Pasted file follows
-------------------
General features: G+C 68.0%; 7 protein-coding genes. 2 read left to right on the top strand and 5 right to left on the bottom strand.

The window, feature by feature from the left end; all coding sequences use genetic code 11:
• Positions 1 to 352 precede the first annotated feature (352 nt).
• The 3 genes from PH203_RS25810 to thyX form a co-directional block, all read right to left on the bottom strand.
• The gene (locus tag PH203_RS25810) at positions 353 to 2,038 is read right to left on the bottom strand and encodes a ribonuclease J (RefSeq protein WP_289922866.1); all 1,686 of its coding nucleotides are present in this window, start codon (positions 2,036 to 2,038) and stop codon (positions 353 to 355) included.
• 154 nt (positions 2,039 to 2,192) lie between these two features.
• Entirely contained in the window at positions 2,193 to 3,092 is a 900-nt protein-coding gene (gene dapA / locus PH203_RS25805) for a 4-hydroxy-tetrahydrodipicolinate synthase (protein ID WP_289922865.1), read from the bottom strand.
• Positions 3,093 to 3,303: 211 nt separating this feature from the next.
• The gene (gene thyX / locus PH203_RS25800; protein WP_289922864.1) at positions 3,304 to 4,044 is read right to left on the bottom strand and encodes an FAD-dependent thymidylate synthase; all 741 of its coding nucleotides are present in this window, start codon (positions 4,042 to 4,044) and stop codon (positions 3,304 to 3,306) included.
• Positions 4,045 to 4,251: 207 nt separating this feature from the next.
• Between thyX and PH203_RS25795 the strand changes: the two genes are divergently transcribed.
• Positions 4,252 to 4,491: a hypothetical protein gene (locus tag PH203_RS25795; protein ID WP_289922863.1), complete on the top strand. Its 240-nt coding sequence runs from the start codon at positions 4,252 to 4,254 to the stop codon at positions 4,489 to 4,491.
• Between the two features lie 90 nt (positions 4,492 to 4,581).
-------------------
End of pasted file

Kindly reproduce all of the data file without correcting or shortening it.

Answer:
General features: G+C 68.0%; 7 protein-coding genes. 2 read left to right on the top strand and 5 right to left on the bottom strand.

The window, feature by feature from the left end; all coding sequences use genetic code 11:
• Positions 1 to 352 precede the first annotated feature (352 nt).
• The 3 genes from PH203_RS25810 to thyX form a co-directional block, all read right to left on the bottom strand.
• The gene (locus tag PH203_RS25810) at positions 353 to 2,038 is read right to left on the bottom strand and encodes a ribonuclease J (RefSeq protein WP_289922866.1); all 1,686 of its coding nucleotides are present in this window, start codon (positions 2,036 to 2,038) and stop codon (positions 353 to 355) included.
• 154 nt (positions 2,039 to 2,192) lie between these two features.
• Entirely contained in the window at positions 2,193 to 3,092 is a 900-nt protein-coding gene (gene dapA / locus PH203_RS25805) for a 4-hydroxy-tetrahydrodipicolinate synthase (protein ID WP_289922865.1), read from the bottom strand.
• Positions 3,093 to 3,303: 211 nt separating this feature from the next.
• The gene (gene thyX / locus PH203_RS25800; protein WP_289922864.1) at positions 3,304 to 4,044 is read right to left on the bottom strand and encodes an FAD-dependent thymidylate synthase; all 741 of its coding nucleotides are present in this window, start codon (positions 4,042 to 4,044) and stop codon (positions 3,304 to 3,306) included.
• Positions 4,045 to 4,251: 207 nt separating this feature from the next.
• Between thyX and PH203_RS25795 the strand changes: the two genes are divergently transcribed.
• Positions 4,252 to 4,491: a hypothetical protein gene (locus tag PH203_RS25795; protein ID WP_289922863.1), complete on the top strand. Its 240-nt coding sequence runs from the start codon at positions 4,252 to 4,254 to the stop codon at positions 4,489 to 4,491.
• Between the two features lie 90 nt (positions 4,492 to 4,581).